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Key Protein May Help HIV Vaccine Development

By staff

2/19/2014

US Pharm. 2014;39(2):35.

Scientists from Duke University have discovered the structure of a key part of the HIV envelope protein, the gp41 membrane proximal external region (MPER). The research, reported online in the January 13 early edition of Proceedings of the National Academy of Sciences, will help focus HIV vaccine development efforts.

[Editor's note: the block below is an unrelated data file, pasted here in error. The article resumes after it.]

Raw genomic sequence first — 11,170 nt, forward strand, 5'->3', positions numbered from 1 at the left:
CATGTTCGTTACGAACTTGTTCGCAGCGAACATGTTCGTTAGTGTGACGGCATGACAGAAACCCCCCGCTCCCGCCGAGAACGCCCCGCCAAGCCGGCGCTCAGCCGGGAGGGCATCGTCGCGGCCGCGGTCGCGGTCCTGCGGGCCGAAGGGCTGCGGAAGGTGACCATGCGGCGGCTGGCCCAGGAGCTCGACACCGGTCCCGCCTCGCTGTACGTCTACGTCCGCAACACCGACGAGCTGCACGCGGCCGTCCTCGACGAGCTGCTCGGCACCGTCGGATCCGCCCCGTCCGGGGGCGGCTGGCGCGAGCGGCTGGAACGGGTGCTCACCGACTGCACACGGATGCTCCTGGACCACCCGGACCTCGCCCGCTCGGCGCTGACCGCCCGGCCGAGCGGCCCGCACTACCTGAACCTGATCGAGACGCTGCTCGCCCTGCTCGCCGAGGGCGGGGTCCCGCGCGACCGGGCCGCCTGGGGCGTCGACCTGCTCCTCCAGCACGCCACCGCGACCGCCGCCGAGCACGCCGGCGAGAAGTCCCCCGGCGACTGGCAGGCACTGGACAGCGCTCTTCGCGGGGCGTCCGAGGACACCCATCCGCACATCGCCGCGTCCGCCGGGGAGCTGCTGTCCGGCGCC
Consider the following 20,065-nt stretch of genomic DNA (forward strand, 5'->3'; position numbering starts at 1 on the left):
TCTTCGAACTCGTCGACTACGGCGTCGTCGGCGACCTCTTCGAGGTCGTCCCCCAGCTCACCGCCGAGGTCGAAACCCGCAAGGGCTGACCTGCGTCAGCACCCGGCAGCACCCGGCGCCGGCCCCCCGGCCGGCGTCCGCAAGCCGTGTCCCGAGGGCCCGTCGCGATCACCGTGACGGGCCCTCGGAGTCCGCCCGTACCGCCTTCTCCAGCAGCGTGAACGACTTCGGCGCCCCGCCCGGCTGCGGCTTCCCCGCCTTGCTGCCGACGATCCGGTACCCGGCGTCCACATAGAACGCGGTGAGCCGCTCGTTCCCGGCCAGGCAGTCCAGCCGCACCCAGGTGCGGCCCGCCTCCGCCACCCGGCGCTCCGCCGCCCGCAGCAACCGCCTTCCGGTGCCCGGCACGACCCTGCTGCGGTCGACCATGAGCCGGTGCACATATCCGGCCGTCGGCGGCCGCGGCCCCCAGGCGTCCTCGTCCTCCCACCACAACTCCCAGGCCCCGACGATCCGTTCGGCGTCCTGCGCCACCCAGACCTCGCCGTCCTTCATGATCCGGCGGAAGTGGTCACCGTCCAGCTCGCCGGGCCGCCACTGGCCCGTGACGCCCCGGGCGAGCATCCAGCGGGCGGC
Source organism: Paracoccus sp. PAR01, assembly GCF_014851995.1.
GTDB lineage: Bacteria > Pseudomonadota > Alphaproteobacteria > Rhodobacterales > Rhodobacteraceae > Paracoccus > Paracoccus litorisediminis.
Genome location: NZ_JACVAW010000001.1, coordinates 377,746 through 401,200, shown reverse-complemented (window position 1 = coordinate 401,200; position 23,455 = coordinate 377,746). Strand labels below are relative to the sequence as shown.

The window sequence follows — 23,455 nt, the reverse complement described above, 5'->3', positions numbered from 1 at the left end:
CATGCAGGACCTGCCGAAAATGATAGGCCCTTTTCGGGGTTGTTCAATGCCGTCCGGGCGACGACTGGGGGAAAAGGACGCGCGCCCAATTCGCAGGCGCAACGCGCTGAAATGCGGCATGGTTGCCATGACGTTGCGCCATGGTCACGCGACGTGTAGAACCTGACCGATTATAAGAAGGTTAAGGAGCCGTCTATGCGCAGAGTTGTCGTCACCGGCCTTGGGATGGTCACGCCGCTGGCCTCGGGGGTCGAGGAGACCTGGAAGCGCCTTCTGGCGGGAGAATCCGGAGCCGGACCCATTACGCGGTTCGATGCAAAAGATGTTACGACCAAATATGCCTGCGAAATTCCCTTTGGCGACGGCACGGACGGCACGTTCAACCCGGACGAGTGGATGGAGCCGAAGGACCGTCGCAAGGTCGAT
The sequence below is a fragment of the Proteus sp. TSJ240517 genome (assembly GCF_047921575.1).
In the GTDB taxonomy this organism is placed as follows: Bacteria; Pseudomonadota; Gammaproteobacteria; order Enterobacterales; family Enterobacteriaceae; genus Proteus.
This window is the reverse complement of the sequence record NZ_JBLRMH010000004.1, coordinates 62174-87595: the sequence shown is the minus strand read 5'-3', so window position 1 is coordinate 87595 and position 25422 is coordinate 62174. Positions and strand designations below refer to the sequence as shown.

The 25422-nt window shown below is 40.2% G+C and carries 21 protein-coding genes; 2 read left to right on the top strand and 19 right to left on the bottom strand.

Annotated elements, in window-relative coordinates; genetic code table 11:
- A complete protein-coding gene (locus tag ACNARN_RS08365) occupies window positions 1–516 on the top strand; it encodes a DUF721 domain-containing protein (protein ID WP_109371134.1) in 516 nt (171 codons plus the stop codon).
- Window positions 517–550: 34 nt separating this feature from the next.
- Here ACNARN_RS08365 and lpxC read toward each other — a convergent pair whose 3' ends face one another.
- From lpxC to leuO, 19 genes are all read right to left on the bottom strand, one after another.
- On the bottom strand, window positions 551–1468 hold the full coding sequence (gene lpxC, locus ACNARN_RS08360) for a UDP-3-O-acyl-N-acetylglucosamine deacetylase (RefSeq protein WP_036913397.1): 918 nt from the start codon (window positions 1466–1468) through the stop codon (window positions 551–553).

“One reason vaccine development is such a difficult problem is that HIV is exceptionally good at evading the immune system,” said Bruce Donald, an author and professor in Duke’s computer science and biochemistry departments. 

The envelope protein complex is a structure that protrudes from HIV’s membrane and infects healthy host cells. Scientists have long targeted this complex for vaccine development, specifically its three copies of a protein called gp41 and a related protein, gp120.

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